LOL. SMH. ROFL.
Sometimes only acronyms seem to fit the moment, and when the clock hit zero in the Las Vegas Raiders’ game against the New England Patriots on Sunday, it felt like one of those moments.
As I’m sure you know by now, the Raiders’ 30-24 win was clinched on the final play (their third win of the season on the final play) when New England receiver Jakobi Meyers decided that instead of falling down and sending the game into overtime he was going to try and be a hero. That, of course, meant lateraling the ball 15 yards backward — right into the hands of Chandler Jones — who needed only to stiff-arm quarterback Mac Jones before running 48 yards for the touchdown.
All he (or running back Rhamondre Stevenson, who pitched the ball to Meyers in the first place) needed to do was fall down or run out of bounds and live to fight another day.
The truth is, the bone-headed play from Meyers will mask in the minds of many what was almost another disastrous day for the Raiders. Leading 17-3 at halftime (their fifth 10+ point halftime lead of the season), the Raiders trailed 24-17 with 44 seconds left on the clock and were on the verge of yet another epic meltdown.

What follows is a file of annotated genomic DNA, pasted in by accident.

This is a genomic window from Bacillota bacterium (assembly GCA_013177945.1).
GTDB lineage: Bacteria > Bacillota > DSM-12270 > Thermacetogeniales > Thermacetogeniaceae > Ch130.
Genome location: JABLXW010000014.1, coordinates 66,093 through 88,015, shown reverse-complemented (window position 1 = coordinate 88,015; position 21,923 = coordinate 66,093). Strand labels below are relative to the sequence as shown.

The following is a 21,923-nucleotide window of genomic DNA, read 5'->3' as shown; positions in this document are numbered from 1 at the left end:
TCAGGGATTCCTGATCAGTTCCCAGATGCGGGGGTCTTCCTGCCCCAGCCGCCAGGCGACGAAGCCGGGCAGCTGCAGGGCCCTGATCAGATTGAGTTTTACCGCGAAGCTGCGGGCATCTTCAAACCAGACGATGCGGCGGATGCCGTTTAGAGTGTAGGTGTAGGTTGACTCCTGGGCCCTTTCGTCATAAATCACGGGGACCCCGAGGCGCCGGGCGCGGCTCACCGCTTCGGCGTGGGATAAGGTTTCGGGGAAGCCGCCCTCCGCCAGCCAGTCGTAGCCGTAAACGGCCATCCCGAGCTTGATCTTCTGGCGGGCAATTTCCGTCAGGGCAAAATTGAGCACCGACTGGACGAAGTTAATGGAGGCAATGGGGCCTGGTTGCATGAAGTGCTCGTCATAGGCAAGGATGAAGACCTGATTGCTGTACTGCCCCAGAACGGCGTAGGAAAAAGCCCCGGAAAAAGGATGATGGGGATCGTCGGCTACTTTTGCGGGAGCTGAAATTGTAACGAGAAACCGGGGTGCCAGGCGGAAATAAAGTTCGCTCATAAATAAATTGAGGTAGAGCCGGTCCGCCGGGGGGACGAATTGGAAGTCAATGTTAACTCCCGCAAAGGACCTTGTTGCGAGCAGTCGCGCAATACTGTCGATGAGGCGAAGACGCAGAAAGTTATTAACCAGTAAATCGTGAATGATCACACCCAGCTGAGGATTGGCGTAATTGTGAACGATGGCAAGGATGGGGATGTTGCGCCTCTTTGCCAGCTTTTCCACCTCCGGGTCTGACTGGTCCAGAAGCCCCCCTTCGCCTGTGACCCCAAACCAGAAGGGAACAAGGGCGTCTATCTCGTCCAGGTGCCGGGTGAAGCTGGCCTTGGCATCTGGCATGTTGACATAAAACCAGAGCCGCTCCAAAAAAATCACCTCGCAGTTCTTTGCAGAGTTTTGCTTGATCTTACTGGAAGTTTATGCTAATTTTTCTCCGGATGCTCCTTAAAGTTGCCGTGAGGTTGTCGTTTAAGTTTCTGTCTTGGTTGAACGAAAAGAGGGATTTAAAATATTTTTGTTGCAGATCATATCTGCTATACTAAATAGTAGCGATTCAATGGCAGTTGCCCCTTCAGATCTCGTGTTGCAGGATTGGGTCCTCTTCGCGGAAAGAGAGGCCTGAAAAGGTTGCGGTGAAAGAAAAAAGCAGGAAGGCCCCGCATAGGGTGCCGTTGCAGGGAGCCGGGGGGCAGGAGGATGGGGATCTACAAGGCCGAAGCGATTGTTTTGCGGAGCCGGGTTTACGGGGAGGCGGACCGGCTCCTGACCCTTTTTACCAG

Then, quarterback Derek Carr — who wasn’t at his best for most of the afternoon — threw his best pass of the game, finding Keelan Cole in the end zone from 30 yards out for the game-tying touchdown. (Of course, whether Cole was actually in is debatable, but the refs determined that there wasn’t enough evidence to overturn the call on the field).
Regardless of how they got there, the end result was a win over the Patriots — a totally competent (normally) opponent — moving the Raiders to 6-8 on the season and technically keeping their playoff hopes alive.
Offensive Headline: Missing Persons Report – Raiders Offense